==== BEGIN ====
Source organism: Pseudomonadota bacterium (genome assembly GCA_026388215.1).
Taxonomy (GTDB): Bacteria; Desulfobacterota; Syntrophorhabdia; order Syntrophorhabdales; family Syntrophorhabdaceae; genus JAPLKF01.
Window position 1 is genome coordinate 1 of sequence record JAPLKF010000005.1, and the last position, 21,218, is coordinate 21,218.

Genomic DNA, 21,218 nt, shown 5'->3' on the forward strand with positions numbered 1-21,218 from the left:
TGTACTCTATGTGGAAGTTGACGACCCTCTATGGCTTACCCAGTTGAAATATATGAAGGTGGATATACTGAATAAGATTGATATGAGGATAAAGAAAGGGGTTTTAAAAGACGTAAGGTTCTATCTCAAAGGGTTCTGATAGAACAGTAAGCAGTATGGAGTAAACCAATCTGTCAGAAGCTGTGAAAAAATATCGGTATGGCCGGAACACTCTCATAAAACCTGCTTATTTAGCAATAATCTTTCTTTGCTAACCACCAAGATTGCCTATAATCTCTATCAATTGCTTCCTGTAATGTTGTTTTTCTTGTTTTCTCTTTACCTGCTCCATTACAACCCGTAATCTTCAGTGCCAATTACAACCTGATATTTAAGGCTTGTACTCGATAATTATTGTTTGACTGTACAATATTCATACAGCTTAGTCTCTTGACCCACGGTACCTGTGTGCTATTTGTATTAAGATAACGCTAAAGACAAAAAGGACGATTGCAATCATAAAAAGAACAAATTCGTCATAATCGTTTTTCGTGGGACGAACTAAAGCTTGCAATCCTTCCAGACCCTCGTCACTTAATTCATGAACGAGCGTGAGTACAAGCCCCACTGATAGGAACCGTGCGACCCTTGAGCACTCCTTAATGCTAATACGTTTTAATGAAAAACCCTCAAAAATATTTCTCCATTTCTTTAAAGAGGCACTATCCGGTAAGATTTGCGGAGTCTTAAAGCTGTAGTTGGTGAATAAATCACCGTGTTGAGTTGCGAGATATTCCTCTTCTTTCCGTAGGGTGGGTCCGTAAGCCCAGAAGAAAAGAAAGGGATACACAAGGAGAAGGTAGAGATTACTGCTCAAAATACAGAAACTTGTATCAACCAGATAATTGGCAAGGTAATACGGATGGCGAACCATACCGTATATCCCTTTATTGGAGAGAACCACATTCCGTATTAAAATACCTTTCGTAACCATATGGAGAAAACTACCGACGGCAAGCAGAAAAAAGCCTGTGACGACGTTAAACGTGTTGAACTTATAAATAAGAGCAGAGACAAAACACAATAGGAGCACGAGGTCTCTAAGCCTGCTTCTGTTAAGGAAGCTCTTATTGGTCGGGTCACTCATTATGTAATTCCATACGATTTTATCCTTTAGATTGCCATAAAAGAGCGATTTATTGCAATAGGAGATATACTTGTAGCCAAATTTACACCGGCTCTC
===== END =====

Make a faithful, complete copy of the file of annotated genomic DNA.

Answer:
Source organism: Pseudomonadota bacterium (genome assembly GCA_026388215.1).
Taxonomy (GTDB): Bacteria; Desulfobacterota; Syntrophorhabdia; order Syntrophorhabdales; family Syntrophorhabdaceae; genus JAPLKF01.
Window position 1 is genome coordinate 1 of sequence record JAPLKF010000005.1, and the last position, 21,218, is coordinate 21,218.

Genomic DNA, 21,218 nt, shown 5'->3' on the forward strand with positions numbered 1-21,218 from the left:
TGTACTCTATGTGGAAGTTGACGACCCTCTATGGCTTACCCAGTTGAAATATATGAAGGTGGATATACTGAATAAGATTGATATGAGGATAAAGAAAGGGGTTTTAAAAGACGTAAGGTTCTATCTCAAAGGGTTCTGATAGAACAGTAAGCAGTATGGAGTAAACCAATCTGTCAGAAGCTGTGAAAAAATATCGGTATGGCCGGAACACTCTCATAAAACCTGCTTATTTAGCAATAATCTTTCTTTGCTAACCACCAAGATTGCCTATAATCTCTATCAATTGCTTCCTGTAATGTTGTTTTTCTTGTTTTCTCTTTACCTGCTCCATTACAACCCGTAATCTTCAGTGCCAATTACAACCTGATATTTAAGGCTTGTACTCGATAATTATTGTTTGACTGTACAATATTCATACAGCTTAGTCTCTTGACCCACGGTACCTGTGTGCTATTTGTATTAAGATAACGCTAAAGACAAAAAGGACGATTGCAATCATAAAAAGAACAAATTCGTCATAATCGTTTTTCGTGGGACGAACTAAAGCTTGCAATCCTTCCAGACCCTCGTCACTTAATTCATGAACGAGCGTGAGTACAAGCCCCACTGATAGGAACCGTGCGACCCTTGAGCACTCCTTAATGCTAATACGTTTTAATGAAAAACCCTCAAAAATATTTCTCCATTTCTTTAAAGAGGCACTATCCGGTAAGATTTGCGGAGTCTTAAAGCTGTAGTTGGTGAATAAATCACCGTGTTGAGTTGCGAGATATTCCTCTTCTTTCCGTAGGGTGGGTCCGTAAGCCCAGAAGAAAAGAAAGGGATACACAAGGAGAAGGTAGAGATTACTGCTCAAAATACAGAAACTTGTATCAACCAGATAATTGGCAAGGTAATACGGATGGCGAACCATACCGTATATCCCTTTATTGGAGAGAACCACATTCCGTATTAAAATACCTTTCGTAACCATATGGAGAAAACTACCGACGGCAAGCAGAAAAAAGCCTGTGACGACGTTAAACGTGTTGAACTTATAAATAAGAGCAGAGACAAAACACAATAGGAGCACGAGGTCTCTAAGCCTGCTTCTGTTAAGGAAGCTCTTATTGGTCGGGTCACTCATTATGTAATTCCATACGATTTTATCCTTTAGATTGCCATAAAAGAGCGATTTATTGCAATAGGAGATATACTTGTAGCCAAATTTACACCGGCTCTC